WALLA WALLA - While turkey continues to be the main dish most Americans will gobble down on this national day of thanks, the goblets (not to be confused with giblets) will be fewer than in generations past.
Just not at Carol Bennett's house, where the hostess already spent an hour Wednesday night setting out her best wine and water goblets, as well as her best salad plates, dinner plates, salad forks, dinner forks, soup spoons, dinner spoons and knives and everything else she and her guests will need to consume tonight's turkey and trimmings.
"I set the table completely," the co-owner of Clarette's Restaurant said, noting it adds to the atmosphere to have the table set and waiting all day with a homemade centerpiece.
"I like to set a pretty table. This year it will probably be for nine," Bennett said.
As for the food that will be set on the table, historians are quick to point out that turkey was not the traditional meal for the first couple centuries Europeans celebrated a day of thanks in North America.
More than likely, turkey became the main dish sometime around the mid-20th century, when improvements in turkey breeding and turkey marketing persuaded most Americans to serve turkey today. That being said, the tradition of carving the turkey on an elaborately set table has not had the same success as either the bird or the buffet.
Pam Myers remembers when she used to go all out and set and serve at the table, but in recent years has done buffet style. Now she struggles with trying to remember what all those special utensils are for.
"I was looking at my silver chest today, cleaning things up, and I thought I don't know what most of these do," Myers said. Myers wasn't polishing up her silver to go back to the family tradition of going all out on Thanksgiving.
Instead, she and a group of volunteers went into great detail to set an elaborate table for 26 at the Kirkman House Museum.
Two Sundays before Thanksgiving, the volunteers combined some of their own family silverware with that of the Kirkman House Museum collection to put on a Victorian dinner, complete with table service and elaborate table settings, much like what would have been set out by Fanny Ann Kirkman more than 100 years ago.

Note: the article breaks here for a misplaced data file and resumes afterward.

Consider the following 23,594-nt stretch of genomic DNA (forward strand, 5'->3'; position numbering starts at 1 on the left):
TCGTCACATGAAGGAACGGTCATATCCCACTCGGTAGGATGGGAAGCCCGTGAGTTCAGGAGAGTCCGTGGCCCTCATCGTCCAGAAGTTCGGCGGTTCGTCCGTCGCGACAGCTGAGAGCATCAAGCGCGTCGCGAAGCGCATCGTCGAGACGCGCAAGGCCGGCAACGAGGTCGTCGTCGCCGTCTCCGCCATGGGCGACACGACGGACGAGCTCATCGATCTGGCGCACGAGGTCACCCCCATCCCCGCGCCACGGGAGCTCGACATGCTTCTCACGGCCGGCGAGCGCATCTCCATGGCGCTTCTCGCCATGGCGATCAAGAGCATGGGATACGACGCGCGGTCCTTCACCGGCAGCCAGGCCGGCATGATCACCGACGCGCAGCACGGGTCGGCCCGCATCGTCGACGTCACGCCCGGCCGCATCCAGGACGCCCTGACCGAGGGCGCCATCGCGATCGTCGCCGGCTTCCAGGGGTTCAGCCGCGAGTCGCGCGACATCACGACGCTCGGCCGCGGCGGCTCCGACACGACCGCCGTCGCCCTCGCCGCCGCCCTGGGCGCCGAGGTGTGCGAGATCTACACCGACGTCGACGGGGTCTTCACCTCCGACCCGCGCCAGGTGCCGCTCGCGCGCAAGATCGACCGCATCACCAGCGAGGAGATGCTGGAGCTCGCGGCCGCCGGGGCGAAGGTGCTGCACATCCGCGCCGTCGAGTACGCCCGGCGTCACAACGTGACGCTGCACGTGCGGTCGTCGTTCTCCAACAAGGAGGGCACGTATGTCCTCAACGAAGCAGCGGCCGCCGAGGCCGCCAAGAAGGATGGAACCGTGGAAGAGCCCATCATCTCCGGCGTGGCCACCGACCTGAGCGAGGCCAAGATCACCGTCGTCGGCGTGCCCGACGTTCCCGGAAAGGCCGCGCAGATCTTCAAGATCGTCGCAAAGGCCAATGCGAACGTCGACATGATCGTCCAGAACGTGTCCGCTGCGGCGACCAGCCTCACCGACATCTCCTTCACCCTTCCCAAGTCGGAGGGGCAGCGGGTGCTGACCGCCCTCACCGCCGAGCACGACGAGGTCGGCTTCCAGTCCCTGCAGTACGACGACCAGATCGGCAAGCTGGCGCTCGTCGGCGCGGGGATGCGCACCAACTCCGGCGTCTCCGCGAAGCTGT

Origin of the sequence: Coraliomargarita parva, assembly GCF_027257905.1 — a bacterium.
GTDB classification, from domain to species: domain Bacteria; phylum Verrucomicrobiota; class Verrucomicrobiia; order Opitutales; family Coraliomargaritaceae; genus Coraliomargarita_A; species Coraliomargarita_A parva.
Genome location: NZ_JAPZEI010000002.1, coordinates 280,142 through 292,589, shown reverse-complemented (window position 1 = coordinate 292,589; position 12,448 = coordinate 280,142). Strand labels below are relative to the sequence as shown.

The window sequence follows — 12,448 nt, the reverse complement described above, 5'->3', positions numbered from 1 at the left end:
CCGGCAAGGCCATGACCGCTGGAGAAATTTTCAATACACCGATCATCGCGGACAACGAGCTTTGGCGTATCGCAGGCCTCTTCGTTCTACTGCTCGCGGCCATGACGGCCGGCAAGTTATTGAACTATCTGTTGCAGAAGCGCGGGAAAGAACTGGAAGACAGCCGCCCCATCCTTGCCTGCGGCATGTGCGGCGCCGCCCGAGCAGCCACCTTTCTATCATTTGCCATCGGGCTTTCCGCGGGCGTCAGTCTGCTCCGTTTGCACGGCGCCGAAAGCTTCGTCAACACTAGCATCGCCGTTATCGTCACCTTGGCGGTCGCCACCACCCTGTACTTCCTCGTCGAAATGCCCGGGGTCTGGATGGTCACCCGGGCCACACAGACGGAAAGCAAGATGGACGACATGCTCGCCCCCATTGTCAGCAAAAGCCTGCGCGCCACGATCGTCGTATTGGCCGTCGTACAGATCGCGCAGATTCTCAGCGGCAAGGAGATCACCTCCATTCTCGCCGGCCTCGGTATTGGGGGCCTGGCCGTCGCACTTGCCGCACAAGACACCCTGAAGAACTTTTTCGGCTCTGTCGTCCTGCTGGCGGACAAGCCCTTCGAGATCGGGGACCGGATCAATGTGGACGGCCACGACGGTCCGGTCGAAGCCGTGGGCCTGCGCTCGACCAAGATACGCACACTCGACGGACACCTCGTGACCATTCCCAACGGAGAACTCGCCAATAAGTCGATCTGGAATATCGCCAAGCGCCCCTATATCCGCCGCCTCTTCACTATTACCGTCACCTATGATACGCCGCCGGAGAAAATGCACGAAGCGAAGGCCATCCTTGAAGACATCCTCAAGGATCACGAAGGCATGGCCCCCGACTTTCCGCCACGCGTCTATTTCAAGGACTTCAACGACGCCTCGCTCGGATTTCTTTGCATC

"I thought it was really nice to see how the people in the house originally probably lived. And the food I thought was really good. It was from farm to table, and that was really nice. But I didn't like the cardoons," said Bennett, who was one of the guests in attendance. Then she added how pleased she was to find out what pease porridge was - green lentil soups.
Guests were also treated to other Victorian favorites, such as roast mutton, roast beef, "masht" potatoes, steamed pudding, apple pandowdy and braised cardoons.
"The first time I tried them I was shocked because they were so bitter," chef Melissa Davis said about her own cardoons. Though they come from the artichoke thistle, cardoons taste far different than artichokes.
"I was a little disappointed because it is quite an acquired taste," Davis added.
All the other Victorian foods were well received and consumed. The apple pandowdy, an apple pie with no bottom crust, was from a Victorian recipe Davis found online.
The steamed pudding was really a bread pudding that was steam cooked, though the Victorian recipe didn't fully explain how to do the steaming.
"It (the recipe) said pretty much just put it on top of a thing and steam it for two hours," the chef said, only minutes before plating the pandowdy and steamed pudding with whipped cream and a glaze for the 26 guests.
The event was a successful fundraiser for the museum, one they may be tried again, Myers said.
Of course, a key part of the success was the elaborate table setting, which Myers pointed out may or may not have been the standard in the house in the late 1800s.
"There were just different ways for different families. I think on the west of the country you had a little less formal style of serving than on the east," Myers said.
So what would have been the style for the Kirkmans?
"I think they probably would have been somewhat formal, but not as formal. But I am not sure because I have not read anything that explains how they did their dinners," she said.
What Myers and other volunteers ended up doing on Sunday was laying out a dinner plate, a salad plate, two forks, two spoons, a knife, a wine goblet and a water goblet - 26 times.
"They had the beautiful period dishes which I loved, and the silverware. I thought it was really nice to see how the people in the house probably lived … I think once in a while it is nice to sit down like we did at the Kirkman House," Bennett said.
Though there is nothing wrong with buffet style, for tonight's dinner, Myers has committed herself to setting a full table like she used to years ago, as she did at the Kirkman House, just not for 26.
"From my generation back … most of us learned to set a table. Whether it was in home economics in school or from our grandmother, that was one of the things we always learned - how to properly set a table," Myers said.
Alfred Diaz can be reached at firstname.lastname@example.org or 526-8325.